BERMAN: Just to be clear, if you denounce the statements and you come out clearly as you said against the bigotry and hatred that was seen in Charlottesville. Do you then think that these Republican leaders that you're talking about should then tomorrow morning continue to work with the president on his agenda?
HOOVER: Republican leaders have already, John, decided that they have their own agenda, all right? And that's actually been clear since the beginning of this presidency, right? Health care wasn't the president's agenda. That was the modern American conservative movement's agenda. That was Paul Ryan. That was Mitch McConnell, all right? I'm not so sure that anything is going to get done, all right? And this is beyond what's the policy of the moment because nothing has gotten done so far. This is about what makes the fabric of America work.
BERMAN: So, Errol, again, we are getting breaking news, new developments on this story, fast and furious here.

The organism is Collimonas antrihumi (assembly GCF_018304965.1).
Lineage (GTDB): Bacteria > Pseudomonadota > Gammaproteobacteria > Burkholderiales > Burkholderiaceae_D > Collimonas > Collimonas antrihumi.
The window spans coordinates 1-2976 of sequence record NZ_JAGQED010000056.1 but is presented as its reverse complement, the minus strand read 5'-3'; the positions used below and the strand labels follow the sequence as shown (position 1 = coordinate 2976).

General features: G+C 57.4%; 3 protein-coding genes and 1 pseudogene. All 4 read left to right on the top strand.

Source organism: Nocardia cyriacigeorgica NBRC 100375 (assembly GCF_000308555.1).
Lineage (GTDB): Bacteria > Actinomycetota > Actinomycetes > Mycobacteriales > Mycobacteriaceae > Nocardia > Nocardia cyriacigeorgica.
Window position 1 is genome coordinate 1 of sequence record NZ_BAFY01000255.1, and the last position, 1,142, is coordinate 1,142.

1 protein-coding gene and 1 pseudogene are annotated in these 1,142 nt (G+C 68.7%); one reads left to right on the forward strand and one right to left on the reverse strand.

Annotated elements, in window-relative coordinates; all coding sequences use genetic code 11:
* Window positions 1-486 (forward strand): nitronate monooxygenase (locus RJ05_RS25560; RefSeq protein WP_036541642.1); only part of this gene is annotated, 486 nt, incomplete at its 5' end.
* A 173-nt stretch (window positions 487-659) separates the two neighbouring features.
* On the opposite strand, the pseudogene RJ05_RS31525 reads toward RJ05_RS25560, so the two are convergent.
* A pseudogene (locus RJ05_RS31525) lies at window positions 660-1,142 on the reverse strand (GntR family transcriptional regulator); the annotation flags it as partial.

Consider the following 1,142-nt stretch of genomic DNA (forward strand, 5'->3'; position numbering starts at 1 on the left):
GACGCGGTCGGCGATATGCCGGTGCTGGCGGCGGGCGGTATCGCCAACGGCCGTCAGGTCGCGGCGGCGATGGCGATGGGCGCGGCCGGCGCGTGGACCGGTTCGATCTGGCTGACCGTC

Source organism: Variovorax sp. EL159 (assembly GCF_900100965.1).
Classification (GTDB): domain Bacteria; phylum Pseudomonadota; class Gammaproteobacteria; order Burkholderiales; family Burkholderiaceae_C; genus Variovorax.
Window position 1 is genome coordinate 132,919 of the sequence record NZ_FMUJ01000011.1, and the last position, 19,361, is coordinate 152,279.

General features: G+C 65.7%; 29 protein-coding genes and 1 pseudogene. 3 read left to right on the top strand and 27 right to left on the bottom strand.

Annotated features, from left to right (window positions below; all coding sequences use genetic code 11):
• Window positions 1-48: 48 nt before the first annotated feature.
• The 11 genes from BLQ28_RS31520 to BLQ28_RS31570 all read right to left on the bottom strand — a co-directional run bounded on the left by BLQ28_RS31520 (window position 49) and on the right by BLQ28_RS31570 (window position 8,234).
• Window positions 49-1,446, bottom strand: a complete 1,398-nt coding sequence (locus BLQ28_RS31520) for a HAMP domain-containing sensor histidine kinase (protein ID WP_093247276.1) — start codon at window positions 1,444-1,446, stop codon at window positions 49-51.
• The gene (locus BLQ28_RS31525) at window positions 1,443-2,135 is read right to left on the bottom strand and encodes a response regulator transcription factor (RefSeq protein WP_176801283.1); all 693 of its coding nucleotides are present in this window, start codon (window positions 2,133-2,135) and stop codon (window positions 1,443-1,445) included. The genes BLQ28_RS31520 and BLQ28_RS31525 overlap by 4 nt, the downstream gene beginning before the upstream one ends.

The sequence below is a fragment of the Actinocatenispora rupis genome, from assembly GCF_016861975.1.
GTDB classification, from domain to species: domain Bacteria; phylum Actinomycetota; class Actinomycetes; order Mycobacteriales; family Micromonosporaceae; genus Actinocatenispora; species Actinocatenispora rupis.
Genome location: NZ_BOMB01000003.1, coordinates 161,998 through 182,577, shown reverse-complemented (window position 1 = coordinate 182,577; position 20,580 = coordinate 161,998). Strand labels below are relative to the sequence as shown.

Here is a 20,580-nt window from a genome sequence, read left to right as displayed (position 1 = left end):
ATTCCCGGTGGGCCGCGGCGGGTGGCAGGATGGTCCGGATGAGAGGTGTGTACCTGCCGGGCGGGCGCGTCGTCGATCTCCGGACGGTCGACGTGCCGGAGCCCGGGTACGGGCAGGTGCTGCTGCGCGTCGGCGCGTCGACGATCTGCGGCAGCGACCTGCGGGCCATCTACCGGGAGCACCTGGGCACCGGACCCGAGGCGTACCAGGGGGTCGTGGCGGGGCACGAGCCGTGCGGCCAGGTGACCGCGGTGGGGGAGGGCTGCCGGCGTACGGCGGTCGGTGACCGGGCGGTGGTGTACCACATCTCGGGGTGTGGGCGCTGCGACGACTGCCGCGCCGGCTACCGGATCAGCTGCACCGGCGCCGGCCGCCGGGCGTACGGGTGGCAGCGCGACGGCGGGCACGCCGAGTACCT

[10:15:01] We have been hearing from military leaders including, I think now, all the members of the Joint Chiefs who have weighed in, you know, not coincidentally on the issue of race in this country. Most recently, we heard from General David Goldfein, Chief of Staff of the Air Force, who says I stand with my fellow service chiefs in saying we are always stronger together. It's who we are. The other service chiefs coming out with even stronger, more direct statements saying, you know, racism and bigotry, there is no place for this in the U.S. military. And again, this is not happening in a vacuum. This is U.S. military, apolitical, the most apolitical individuals in the country or should be who feel like they need to say this out loud today.